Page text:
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Saturday, June 15, 2019

2019.06.15 Hopewell @Home ▫ Genesis 12:4-9

Questions for Littles: What did Abram do at the beginning of Genesis 12:4? Why? Who went with him? How old was he? From where did he depart? Who and what else did Abram take (Genesis 12:5)? To where did they come? Through what land did Abram pass (Genesis 12:6)? To what place? As far as what object? Who were then in the land? Who appeared to Abram in Genesis 12:7? What did He say? How did Abram respond? To which mountain did he then move (Genesis 12:8)? What did he build there? What did he do with it? What was Abram doing in Genesis 12:9? In what direction?
So often, when studying Scripture, there arises a “what” question with a “Who” answer. The Lord Himself is so often the power upon Whom something rests or the purpose for Whom something is done, or the actual pleasure in Whom we are to delight. And the Bible constantly reorients us toward Him.

Well, that’s exactly the word for us in Genesis 12:4-9. In the first three verses, Scripture reorients our focus, as we look for the serpent-crushing Seed, to center upon Abram and his family. Now, in these next six verses, following Abram reorients our attention unto the Lord with “where” questions that have “Whom” answers. We have known since Genesis 12:1 that the Lord Himself is the real answer to the question of where Abram is going—“the place that I will show you.” Now we find that the Lord Himself is the primary feature of every place that Abram goes.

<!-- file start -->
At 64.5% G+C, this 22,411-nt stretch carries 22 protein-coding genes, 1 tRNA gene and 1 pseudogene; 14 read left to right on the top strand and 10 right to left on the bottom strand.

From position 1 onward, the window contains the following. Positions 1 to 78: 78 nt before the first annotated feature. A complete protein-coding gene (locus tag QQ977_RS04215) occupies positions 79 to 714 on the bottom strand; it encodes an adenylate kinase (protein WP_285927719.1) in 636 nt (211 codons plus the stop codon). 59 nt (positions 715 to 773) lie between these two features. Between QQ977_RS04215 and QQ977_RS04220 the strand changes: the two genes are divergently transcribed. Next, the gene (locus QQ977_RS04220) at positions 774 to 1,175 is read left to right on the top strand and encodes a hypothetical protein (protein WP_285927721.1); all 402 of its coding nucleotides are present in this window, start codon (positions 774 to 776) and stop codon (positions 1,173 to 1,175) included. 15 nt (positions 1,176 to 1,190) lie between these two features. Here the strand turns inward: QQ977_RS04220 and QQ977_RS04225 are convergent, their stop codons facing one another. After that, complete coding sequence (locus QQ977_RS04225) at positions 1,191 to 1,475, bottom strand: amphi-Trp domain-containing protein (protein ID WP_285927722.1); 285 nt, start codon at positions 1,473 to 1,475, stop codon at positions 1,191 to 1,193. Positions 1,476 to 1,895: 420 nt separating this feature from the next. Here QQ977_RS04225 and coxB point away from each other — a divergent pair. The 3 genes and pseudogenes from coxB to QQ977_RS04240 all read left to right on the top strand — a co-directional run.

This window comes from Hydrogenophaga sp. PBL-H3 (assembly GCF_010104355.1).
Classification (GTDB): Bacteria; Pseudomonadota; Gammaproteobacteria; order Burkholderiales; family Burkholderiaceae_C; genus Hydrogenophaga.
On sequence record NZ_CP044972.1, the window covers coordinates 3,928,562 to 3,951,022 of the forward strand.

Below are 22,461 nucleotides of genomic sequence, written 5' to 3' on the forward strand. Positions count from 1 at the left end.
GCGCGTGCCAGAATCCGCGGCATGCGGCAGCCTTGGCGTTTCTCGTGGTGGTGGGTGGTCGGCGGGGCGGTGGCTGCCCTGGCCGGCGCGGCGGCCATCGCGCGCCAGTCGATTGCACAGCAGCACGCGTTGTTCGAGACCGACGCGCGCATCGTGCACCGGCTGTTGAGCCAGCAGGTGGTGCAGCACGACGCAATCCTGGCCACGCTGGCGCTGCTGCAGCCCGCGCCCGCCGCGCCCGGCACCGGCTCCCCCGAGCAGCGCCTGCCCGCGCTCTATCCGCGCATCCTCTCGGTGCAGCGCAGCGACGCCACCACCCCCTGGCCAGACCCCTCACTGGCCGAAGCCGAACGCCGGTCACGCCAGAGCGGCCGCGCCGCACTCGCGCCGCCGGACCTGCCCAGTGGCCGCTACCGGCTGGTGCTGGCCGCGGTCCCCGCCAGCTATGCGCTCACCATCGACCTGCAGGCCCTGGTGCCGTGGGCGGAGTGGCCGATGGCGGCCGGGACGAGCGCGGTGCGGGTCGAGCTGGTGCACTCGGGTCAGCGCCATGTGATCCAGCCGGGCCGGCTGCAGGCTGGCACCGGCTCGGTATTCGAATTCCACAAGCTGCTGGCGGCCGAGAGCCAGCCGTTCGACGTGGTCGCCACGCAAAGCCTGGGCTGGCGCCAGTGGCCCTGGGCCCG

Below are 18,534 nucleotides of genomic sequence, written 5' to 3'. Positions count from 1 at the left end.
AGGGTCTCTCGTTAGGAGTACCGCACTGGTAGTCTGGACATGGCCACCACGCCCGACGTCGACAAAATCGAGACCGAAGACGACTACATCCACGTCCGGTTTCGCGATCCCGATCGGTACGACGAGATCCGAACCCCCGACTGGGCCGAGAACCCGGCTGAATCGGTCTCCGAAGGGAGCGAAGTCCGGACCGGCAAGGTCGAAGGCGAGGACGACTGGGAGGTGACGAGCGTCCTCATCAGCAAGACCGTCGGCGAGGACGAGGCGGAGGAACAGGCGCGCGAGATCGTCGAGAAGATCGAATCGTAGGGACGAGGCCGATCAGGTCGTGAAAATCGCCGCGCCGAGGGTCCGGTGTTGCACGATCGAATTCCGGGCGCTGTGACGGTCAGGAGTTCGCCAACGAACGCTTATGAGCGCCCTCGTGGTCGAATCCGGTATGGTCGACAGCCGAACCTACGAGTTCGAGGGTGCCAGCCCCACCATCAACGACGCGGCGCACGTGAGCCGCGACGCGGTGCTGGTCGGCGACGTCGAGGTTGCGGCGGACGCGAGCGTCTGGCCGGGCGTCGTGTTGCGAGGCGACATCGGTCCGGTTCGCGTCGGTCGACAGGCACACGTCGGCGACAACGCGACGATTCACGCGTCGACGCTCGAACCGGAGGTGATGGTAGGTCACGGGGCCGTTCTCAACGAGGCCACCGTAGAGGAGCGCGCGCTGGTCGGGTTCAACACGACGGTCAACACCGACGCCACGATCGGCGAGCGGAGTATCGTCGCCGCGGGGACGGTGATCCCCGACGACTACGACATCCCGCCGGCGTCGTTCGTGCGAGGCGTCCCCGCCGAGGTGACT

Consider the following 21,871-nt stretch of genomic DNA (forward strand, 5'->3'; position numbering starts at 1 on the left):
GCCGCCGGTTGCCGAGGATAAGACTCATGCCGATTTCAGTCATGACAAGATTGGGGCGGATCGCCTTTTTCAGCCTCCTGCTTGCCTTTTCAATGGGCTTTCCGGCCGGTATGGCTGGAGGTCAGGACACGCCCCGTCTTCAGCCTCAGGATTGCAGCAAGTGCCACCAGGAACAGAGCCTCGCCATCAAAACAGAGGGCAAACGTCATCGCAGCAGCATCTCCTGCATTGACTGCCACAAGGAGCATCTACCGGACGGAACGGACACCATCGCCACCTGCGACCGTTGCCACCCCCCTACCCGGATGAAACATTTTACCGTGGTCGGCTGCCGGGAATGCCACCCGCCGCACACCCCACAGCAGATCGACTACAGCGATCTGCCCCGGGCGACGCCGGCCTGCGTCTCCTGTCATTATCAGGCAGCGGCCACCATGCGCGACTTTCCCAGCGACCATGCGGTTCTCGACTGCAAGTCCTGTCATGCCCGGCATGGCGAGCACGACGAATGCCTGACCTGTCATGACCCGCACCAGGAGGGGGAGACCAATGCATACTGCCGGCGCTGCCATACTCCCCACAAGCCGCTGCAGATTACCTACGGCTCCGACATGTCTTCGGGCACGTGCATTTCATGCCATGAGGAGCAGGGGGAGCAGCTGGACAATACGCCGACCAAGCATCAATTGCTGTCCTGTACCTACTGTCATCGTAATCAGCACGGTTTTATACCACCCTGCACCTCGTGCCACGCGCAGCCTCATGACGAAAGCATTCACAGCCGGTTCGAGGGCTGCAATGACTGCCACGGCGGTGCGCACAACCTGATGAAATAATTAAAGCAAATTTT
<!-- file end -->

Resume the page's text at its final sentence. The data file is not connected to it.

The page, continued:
Genesis 12:4 begins to highlight this by saying, “as Yahweh had spoken to him.” Genesis 12:5-6 are logistics that keep us moving: map history from Abram’s navigation software. But the distinguishing landmark by which we know that he arrives is “Then Yahweh appeared to Abram.” The Scripture tells us one thing about this appearance: that Yahweh promised the land to Abram.

In the ordinary course of the history, we would expect, “and there Abram pitched his tent.” But this is no ordinary man, and this is no ordinary history. Abram knew the reality that the Holy Spirit would later carry his descendant Moses to write in Psalm 90, “Yahweh, You have been our dwelling place in all generations.” Instead of “there he pitched his tent, we have “there he built an altar to Yahweh, who had appeared to Him.”

To be sure, there is tent-pitching. Genesis 12:8 tells us that Abram moved to the mountain between Bethel and Ai and pitched his tent. But in the course of this account, verse 8 serves to show that wherever there is tent-pitching for Abram, there is also altar-building and Yahweh-worshiping. And not just personal worship. Look at all those people in Genesis 12:5. This is family worship! At this point in the history, one might even call it corporate worship.

There is a picture for us here in the story of our own lives. Tents are temporary, mobile structures. They go along with Abram. What he leaves behind as he “journeys” is a string of altars. Our dwelling is temporary (regardless of felt-permanence). The Lord’s worship is permanent (regardless of felt-brevity). It’s not just that our lives are all about Him. Rather, our lives are all about recognizing and responding to the reality that all of everything is always about Him! “Yahweh, You have been our dwelling place in all generations.”
What does the consistency of your personal/family worship say about how your life is oriented?
Suggested Songs: ARP90A “Lord, You Have Been” or TPH234 “The God of Abram Praise”

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